Repeating Yourself for Good Reason

The next time you watch or listen to a commercial, see how many times the announcer says the same key word over and over again.  “New”, “Bargain”, “Special”, or “Value” can show up time and time again, as well as specific brands or product names.  Marketers try to leave an impression in our minds, so that we associate good things with a company, or remember a particular name when we’re shopping at the store (or online).

While this technique is often used today to try and part people from their money, there are times when we should stop and pay attention when a word is used more than once.

My understanding is that when something is said twice in the Bible, that is done for emphasis.  So, when we learn that Jesus said, “Truly, truly”, like in the translation below, we should sit up and pay attention.

Truly, truly, I say to you, he who believes has eternal life.
John 6:47 NASB

While all of Jesus words that we have recorded are significant, the apostle John seems to have documented this extra emphasis in certain things that Jesus said (see search results at  For one thing, this emphasis is placed on prophecies that Jesus made that happened within the lifetime of His disciples, including these:

  • One of His disciples would betray Him (John 13:21).
  • Peter would specifically disown Him (John 13:38).
  • Peter would be imprisoned at the end of his life (John 21:18).

Having historical verification that these things happened, we can be assured of the other truths that Jesus prefaced with this statement, as well as prophecies that Jesus made about the future (including those that impact us), like the following:

In addition, God has repeated other things for our benefit, knowing that we sometimes need a reminder, emphasis, or help learning a given message.  For instance,

  • As the second generation of the freed Hebrews was about to enter the Promised Land, Moses reiterated the law to them in the book of Deuteronomy.
  • There are four books recounting the life and ministry of Jesus.  Each provides a distinct perspective, and – like a super 3D camera with four lenses instead of two – the combination gives us a more complete understanding of Jesus Christ.
  • Jesus prayed three times in the Garden of Gethsemane before His trial and execution.  This is a good reminder to remain faithful in our prayers, and to not give up.

However, if Jesus saying things twice is significant, consider the statement at the end of the following well-known passage from the book of Isaiah:

It was in the year King Uzziah died that I saw the Lord. He was sitting on a lofty throne, and the train of his robe filled the Temple. Attending him were mighty seraphim, each having six wings. With two wings they covered their faces, with two they covered their feet, and with two they flew. They were calling out to each other,

“Holy, holy, holy is the Lord of Heaven’s Armies!
The whole earth is filled with his glory!”

Isaiah 6:1‭-‬3 NLT

This prophecy, which will be fulfilled at the end of time, as John the apostle’s vision confirmed in Revelation 4:1-8, tells us that God isn’t just holy.  He isn’t just “really holy”, as we might expect if someone said that He was “holy, holy”.  No, God is incredibly, perfectly, and – to our minds – unfathomably holy.  He is set apart from His creation, perfect and righteous.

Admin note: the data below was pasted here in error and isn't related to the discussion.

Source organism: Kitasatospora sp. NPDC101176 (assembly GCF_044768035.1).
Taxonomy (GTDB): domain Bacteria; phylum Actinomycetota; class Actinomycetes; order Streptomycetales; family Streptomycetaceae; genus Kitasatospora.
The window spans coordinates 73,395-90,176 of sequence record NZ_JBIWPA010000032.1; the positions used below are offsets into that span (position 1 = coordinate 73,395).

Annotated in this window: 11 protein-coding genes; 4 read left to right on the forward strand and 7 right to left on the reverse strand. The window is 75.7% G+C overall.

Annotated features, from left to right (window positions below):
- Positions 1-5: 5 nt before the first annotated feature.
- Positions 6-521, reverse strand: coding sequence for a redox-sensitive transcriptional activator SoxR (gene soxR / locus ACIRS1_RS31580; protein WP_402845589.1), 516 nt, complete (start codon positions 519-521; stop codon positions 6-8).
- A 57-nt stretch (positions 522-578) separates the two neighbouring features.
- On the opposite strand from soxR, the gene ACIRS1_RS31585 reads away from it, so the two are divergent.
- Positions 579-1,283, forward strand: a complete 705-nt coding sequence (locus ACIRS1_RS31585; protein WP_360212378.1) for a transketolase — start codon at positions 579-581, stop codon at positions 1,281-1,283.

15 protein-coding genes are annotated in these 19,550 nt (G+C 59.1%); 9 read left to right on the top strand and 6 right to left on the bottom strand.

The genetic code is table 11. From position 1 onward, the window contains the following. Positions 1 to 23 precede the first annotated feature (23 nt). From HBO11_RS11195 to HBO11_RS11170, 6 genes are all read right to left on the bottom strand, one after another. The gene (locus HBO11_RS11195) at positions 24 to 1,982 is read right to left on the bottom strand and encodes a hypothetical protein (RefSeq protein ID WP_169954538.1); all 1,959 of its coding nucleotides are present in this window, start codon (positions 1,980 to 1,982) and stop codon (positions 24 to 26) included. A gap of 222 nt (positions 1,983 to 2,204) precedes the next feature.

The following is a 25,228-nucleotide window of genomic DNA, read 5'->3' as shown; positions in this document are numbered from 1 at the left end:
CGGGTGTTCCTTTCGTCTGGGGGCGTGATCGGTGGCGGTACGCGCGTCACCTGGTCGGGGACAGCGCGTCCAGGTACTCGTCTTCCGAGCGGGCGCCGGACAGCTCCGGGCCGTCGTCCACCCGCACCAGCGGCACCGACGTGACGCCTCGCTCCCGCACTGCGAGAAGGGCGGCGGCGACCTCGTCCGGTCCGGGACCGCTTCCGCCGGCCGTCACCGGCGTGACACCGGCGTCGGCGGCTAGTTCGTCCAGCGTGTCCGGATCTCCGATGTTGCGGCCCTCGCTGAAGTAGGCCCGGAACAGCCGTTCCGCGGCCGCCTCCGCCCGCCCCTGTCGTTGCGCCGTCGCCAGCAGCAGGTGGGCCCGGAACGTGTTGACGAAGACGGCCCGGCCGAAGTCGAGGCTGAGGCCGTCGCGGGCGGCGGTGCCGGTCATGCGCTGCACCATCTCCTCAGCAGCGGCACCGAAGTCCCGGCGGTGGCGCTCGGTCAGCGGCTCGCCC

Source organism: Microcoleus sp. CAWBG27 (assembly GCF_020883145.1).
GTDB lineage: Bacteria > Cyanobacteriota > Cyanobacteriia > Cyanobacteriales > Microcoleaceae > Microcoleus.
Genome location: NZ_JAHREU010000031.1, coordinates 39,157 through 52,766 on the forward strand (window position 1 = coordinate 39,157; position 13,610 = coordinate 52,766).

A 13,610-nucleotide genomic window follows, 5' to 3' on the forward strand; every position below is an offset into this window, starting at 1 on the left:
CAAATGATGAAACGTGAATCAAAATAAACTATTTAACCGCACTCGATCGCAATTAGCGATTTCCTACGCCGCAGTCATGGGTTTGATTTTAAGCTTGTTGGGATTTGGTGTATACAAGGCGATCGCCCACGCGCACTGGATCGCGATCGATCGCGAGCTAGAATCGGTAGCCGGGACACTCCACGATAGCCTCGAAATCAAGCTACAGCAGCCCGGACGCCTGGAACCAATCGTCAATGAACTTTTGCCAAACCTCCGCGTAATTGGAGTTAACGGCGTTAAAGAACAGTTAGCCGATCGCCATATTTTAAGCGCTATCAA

That is the God who loves us, who came to earth to save us, and who wants us to be part of His family, again.


Scripture quotations marked (NLT) are taken from the Holy Bible, New Living Translation, copyright ©1996, 2004, 2015 by Tyndale House Foundation. Used by permission of Tyndale House Publishers, a Division of Tyndale House Ministries, Carol Stream, Illinois 60188. All rights reserved.

11 thoughts on “Repeating Yourself for Good Reason”

  1. This is a helpful commentary on John 3:5. Your parenthesis on that verse doesn’t expand on your thinking, but I’m not certain what you mean by “baptism” in this context. Baptism is important, but I don’t believe Jesus is talking about water baptism in this context. Based on other things you have written, I am just curious about this aspect of your post. Faith plus nothing is what I read Eph. 2:8-10. I suspect you would agree. Am I correct? I don’t want to read into your parenthesis something that was not intended. 🙂

    Liked by 2 people

    1. I appreciate your thoughtful and polite feedback on a topic that many sincere followers of Jesus have wrestled with. I won’t claim to have knowledge here beyond what we can read in the Bible, so I appreciate that we can use that a common ground.

      Here’s what I hope that we can agree upon, from the scriptures:
      1. Jesus did tell Nicodemus that we must be born of water and the spirit to “enter into the kingdom of God”. Our interpretation of this specific verse may vary, and as long as we are faithful to the entirety of Scripture, that’s OK with me.
      2. Water baptism was a part of believers’ first steps (after belief, and perhaps commensurate with repentance) in the early church. In fact, as my family is going through Acts in our post-dinner Bible reading, we were just in Acts 8 yesterday, reading about Philip and the Ethiopian eunuch, in Acts 8:25-40. That’s one of my favorite passages on water baptism.
      3. Baptism is not a saving work that somehow “earns” us our salvation by doing something that pays for the penalty of our sins. No arguments, there!

      Here are a few additional thoughts: